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The Grim & Grey Folds Of British Murder [2020-12-17]

Cold Light Of Day is one of the more terminal bleak serial killer films ever made. The low budget 1989 British production roughly told the story of 1980’s London serial killer Dennis Nilsen. It featured largely gore-less,  but very gruelling strangulation murders- all wrapped-up in grim ‘n’ grimy bed-sit setting. For many years it’s been one of the lesser-seen/ known films of the serial killer genre, which is a great pity- as yes it’s a real downer, but it’s both powerfully disturbing and harrowingly memorable.  Recently Arrow Video has given the film a classy Blu Ray reissue- so we decidedly to track down the films writer/director Fhiona-Louise for a rare interview.

M[m]: When did your interest in the darker and macabre side of things begin? And do you have any early childhood memories hinting at this interest?

FL I think most people have a flirtation or at least a gut reaction to the macabre side of life and creative people lean closer to the darker side than most so I don't think that I was any different there. I was always drawn to the imagery of artists like Kathe Kollwitz, Otto Dix and Marlene Dummas, pretty standard teenage stuff I think but all of these artists subject matter do relate to the question of mortality and sexuality. I would also spend time at the Huntarian sketching the various pickled body parts but until now I didn't relate this to anything other than learning to draw. I did do normal teenage stuff like bunking off school to go and see bands too!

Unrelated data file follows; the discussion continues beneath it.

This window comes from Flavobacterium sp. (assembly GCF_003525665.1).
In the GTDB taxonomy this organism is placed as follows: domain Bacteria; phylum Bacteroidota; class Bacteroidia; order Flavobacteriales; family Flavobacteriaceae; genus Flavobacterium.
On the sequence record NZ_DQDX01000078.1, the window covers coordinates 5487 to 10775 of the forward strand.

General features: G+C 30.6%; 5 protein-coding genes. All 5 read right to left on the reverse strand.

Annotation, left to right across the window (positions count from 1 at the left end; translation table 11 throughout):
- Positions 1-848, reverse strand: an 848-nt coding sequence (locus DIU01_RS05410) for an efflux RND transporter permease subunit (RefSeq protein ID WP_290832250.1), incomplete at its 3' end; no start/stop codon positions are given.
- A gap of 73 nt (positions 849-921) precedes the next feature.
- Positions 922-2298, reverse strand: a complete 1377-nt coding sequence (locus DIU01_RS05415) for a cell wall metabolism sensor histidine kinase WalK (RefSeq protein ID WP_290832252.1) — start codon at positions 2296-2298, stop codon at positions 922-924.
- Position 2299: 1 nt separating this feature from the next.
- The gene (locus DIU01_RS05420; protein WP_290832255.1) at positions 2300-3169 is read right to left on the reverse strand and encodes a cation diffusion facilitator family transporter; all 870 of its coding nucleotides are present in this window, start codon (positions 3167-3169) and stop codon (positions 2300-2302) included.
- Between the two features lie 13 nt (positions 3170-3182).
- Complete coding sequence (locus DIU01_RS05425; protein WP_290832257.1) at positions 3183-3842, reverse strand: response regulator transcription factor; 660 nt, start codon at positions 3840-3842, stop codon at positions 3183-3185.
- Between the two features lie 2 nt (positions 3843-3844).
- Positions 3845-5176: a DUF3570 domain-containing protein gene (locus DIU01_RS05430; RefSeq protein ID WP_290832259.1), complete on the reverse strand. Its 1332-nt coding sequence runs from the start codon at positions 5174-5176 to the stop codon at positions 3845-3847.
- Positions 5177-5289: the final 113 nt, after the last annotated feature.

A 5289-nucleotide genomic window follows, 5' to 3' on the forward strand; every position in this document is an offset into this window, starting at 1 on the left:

M[m]: I believe you come from a fine art background- please could discuss this, and is any of your work online?

FL I don't think much of my work is online, these days I work as a commercial photographer. I spent some time recording the Fetish scene when I lived in Miami but never got around to publishing. I was a street artist so public art was under the name A Vandal but now I'm an old lady I don't go out with a backpack full of spray paint cans.

 

M[m]: You mention charting the Fetish scene in Miami-was it just photo form, or did you also film the scene?. Any thoughts of trying to get this now published somewhere?

FL It was purely a photographic project inspired by Bob Carlos Clarks work in the '80s. I haven't thought about publishing them but who knows?

 

M[m]: Where did you do your street art, what were the subjects? And do you still have any pictures of your work?

FL I probably do have some photos of my early work. I painted all over but mostly in the West End and North London.

M[m]: Please talk through about how you came direct & write Cold Light Of Day?